University of Southern California – Dornsife College of Letters, Arts and Sciences

USC Dornsife College of Letters, Arts and Sciences is the heart of the University of Southern California. The largest, oldest and most diverse of USC’s 19 schools, USC Dornsife is composed of more than 30 departments and dozens of research centers and institutes. USC Dornsife is home to approximately 10,000 undergraduate and graduate students and more than 750 faculty members with expertise across a spectrum of academic fields.

Our frontline scholars are working to find solutions to society’s toughest challenges by advancing human health, preserving and improving our environment, and strengthening our communities. Together, we are defining scholarship of consequence for the 21st century.

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Displaying 1 - 20 of 36 articles

Some minorities are less likely to think that their college dreams could become a reality. AP Photo/Tim Boyd

Can people ‘like me’ go to college? Inequality and dreams of higher ed

While most Americans do aspire to higher education, college is not a reality for many. But why is the gap between hopes and reality larger for some? And how can we strive for equity?
Classified documents. www.shutterstock.com

What is classified information, and who gets to decide?

A professor who once held top secret clearance explains how levels of classification work and where handling sensitive information gets tricky.
A slave fortress in Cape Coast, Ghana. AP Photo/Clement N'Taye

A digital archive of slave voyages details the largest forced migration in history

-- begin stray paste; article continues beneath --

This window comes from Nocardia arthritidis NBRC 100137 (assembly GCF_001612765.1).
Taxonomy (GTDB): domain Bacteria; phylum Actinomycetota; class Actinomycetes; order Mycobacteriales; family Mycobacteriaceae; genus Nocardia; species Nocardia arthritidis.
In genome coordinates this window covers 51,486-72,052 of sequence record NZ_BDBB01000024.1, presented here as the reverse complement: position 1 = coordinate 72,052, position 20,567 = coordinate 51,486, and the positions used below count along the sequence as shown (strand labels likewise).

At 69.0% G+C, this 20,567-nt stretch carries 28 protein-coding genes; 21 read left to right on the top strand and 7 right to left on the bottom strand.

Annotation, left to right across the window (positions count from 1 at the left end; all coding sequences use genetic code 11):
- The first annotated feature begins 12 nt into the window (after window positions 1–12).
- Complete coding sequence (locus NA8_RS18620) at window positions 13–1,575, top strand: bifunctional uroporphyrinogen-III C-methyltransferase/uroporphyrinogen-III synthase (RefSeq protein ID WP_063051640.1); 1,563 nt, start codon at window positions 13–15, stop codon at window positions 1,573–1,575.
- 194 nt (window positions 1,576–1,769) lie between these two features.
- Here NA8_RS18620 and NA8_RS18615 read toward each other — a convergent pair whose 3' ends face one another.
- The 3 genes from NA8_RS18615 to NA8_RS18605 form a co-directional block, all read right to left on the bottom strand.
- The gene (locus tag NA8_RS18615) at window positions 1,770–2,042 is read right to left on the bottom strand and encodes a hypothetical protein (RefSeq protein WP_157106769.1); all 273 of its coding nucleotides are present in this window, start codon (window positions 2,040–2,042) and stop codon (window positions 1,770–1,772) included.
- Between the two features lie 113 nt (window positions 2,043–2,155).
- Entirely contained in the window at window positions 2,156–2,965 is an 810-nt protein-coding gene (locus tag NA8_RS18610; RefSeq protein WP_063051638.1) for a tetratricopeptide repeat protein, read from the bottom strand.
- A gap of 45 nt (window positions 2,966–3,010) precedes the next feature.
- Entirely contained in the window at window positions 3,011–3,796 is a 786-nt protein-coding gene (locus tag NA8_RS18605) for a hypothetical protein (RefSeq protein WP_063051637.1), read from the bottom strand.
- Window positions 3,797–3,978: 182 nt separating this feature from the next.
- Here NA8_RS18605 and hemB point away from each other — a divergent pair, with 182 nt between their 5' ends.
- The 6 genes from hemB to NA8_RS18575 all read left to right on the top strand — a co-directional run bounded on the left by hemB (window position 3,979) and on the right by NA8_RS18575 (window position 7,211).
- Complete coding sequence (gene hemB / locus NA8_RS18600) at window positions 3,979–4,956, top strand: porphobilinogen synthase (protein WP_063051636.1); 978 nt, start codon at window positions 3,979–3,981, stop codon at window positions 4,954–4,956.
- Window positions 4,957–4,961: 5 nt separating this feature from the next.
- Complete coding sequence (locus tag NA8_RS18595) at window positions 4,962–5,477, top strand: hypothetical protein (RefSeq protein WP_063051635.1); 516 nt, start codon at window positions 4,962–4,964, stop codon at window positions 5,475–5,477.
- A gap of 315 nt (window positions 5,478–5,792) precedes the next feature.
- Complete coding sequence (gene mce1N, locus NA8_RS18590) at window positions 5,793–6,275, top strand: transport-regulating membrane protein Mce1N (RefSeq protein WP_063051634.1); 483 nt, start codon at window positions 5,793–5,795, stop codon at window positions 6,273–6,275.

An online database explores the nearly 36,000 slave voyages that occurred between 1514 and 1866.
Don’t underestimate what I get about the world around me. Baby image via www.shutterstock.com.

Children understand far more about other minds than long believed

A revolution in the tools and techniques developmental psychologists use to investigate kids' knowledge and capabilities is rewriting what we know about how and when children understand their world.
California Gov. Jerry Brown signs SB350 on Oct. 7, 2015. The bill calls for increasing the state’s renewable electricity use to 50 percent and doubling energy efficiency in existing buildings by 2030. AP Photo/Damian Dovarganes

Will blazing a low-carbon path pay off for California?

California has set ambitious goals for cutting carbon emissions and shifting to a clean energy economy. How will this strategy affect the state's huge economy? An economist weighs the evidence.
Who really are America’s irreligious? Roman Catholic Archdiocese of Boston

The changing nature of America’s irreligious explained

Americans are increasingly choosing not to identify with any religious tradition. But this group of irreligious people is a complex one – with different relationships to religion.
Chinese President Xi Jinping, center, U.S. President Barack Obama and U.N. Secretary-General Ban Ki-moon shake hands during a joint ratification of the Paris climate change agreement in eastern China’s Zhejiang province, Sept. 3, 2016. How Hwee Young/Pool Photo via AP

For China, climate change is no hoax – it’s a business and political opportunity

Although Donald Trump has called climate change a hoax invented by China, Chinese leaders believe cutting carbon emissions will generate economic and political payoffs at home and abroad.
Jennie A. Brownscombe’s ‘The First Thanksgiving at Plymouth’ (1914). Wikimedia Commons

The two men who almost derailed New England’s first colonies

The Pilgrims were thankful for finally being able to vanquish Thomas Morton and Ferdinando Gorges, who spent years trying to undermine the legal basis for settlements in Massachusetts and beyond.
Signs of satisfaction after Donald Trump was elected. Jeff Karoub/AP

Do conservatives value ‘moral purity’ more than liberals?

While research has long suggested that we like others who are like us, a new study offers insight into how we choose to support those who share our views of 'moral purity.' It may explain how we voted.
I can’t see you, you can’t see me. Child image via www.shutterstock.com.

Young children are terrible at hiding – psychologists have a new theory why

Little kids cover their own eyes and feel hidden, even if they're still fully visible. New research suggests this doesn't mean children can't understand others' perspectives, as had been assumed.

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